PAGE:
Warts ARE contagious.
More Info: Like most viruses, HPV is spread from person to person. The virus can also be transmitted through objects that have been exposed to the virus like towels and bathmats. The virus usually enters the body through a break in the skin such as a cut or a hangnail.
Picking at a wart can also help it to spread to other parts of the body.
What Are Warts?
Warts are caused by the human papillomavirus (HPV). In the United States, over 6 million people contract an HPV infection annually. One of the most common viruses in the world, HPV attacks the mucosal and skin areas of the body. There are over 100 types of HPV each affecting the body differently. Some types are harmless causing skin growths known as common warts. Other types can be deadly like those that cause cervical cancer. More than 60 strains of HPV cause common warts.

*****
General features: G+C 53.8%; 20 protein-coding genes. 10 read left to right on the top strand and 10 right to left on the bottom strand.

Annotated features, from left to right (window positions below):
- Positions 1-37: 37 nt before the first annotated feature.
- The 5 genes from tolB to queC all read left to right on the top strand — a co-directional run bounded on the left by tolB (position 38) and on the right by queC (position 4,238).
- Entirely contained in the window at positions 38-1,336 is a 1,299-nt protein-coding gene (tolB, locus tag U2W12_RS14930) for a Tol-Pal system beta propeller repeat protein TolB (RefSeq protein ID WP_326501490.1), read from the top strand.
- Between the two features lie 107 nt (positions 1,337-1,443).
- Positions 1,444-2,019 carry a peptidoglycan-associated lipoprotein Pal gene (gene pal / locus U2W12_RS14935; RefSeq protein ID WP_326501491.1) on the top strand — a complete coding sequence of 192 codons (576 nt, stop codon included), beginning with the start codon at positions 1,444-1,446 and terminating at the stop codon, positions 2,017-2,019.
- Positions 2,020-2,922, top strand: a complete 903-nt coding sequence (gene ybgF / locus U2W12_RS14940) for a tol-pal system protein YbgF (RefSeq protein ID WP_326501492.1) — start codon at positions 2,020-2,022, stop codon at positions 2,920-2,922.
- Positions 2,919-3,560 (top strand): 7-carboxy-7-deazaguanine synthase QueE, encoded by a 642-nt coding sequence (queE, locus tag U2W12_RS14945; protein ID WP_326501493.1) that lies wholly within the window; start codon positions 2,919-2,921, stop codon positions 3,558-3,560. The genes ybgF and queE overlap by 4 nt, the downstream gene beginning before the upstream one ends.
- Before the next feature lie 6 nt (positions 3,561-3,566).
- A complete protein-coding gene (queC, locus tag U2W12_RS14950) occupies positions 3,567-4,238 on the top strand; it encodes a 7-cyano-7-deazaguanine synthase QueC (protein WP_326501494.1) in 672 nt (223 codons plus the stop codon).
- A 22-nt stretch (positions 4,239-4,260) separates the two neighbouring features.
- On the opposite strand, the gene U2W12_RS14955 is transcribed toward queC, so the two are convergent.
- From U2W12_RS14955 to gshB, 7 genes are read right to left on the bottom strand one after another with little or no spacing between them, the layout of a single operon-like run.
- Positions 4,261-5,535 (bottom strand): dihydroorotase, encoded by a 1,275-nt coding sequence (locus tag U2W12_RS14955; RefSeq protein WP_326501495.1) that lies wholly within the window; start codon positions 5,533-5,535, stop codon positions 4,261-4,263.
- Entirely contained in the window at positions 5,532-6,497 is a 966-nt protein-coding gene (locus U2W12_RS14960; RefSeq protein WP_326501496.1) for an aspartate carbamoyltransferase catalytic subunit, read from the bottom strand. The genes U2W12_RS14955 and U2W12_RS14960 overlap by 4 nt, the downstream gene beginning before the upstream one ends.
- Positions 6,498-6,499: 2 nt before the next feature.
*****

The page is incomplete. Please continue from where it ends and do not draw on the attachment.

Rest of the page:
How Does the Virus Attack?
Like all viruses, HPV needs a host to survive. It invades the host’s cells and inserts genetic material. It may go into a lysogenic phase where it sits dormant or a lytic phase where the virus works to take over the cell and reproduce. In the case of the common wart, the virus attacks the cells of the top layer of skin. It can take two to six months for the outward visible signs of the virus to appear on the skin.
Corp., Stressgen. “The Human Papilloma virus.” The Oral Cancer Foundation – Information, Support, Advocacy, Research… and Hope. N.p., n.d. Web. 14 Oct. 2010. <http://www.oralcancerfoundation
“Common warts: Causes – MayoClinic.com.” Mayo Clinic medical information and tools for healthy living – MayoClinic.com. N.p., n.d. Web. 14 Oct. 2010. http://www.mayoclinic.com/health/common-warts/DS00370/DSECTION=causes.
“What Is HPV What is HPV? .” American Cancer Society :: Information and Resources for Cancer: Breast, Colon, Prostate, Lung and Other Forms. N.p., n.d. Web. 14 Oct. 2010. http://www.cancer.org/Cancer/CancerCauses/OtherCarcinogens/InfectiousAgents/HPV/HumanPapillomaVirusandHPVVaccinesFAQ/hpv-faq-what-is-hpv.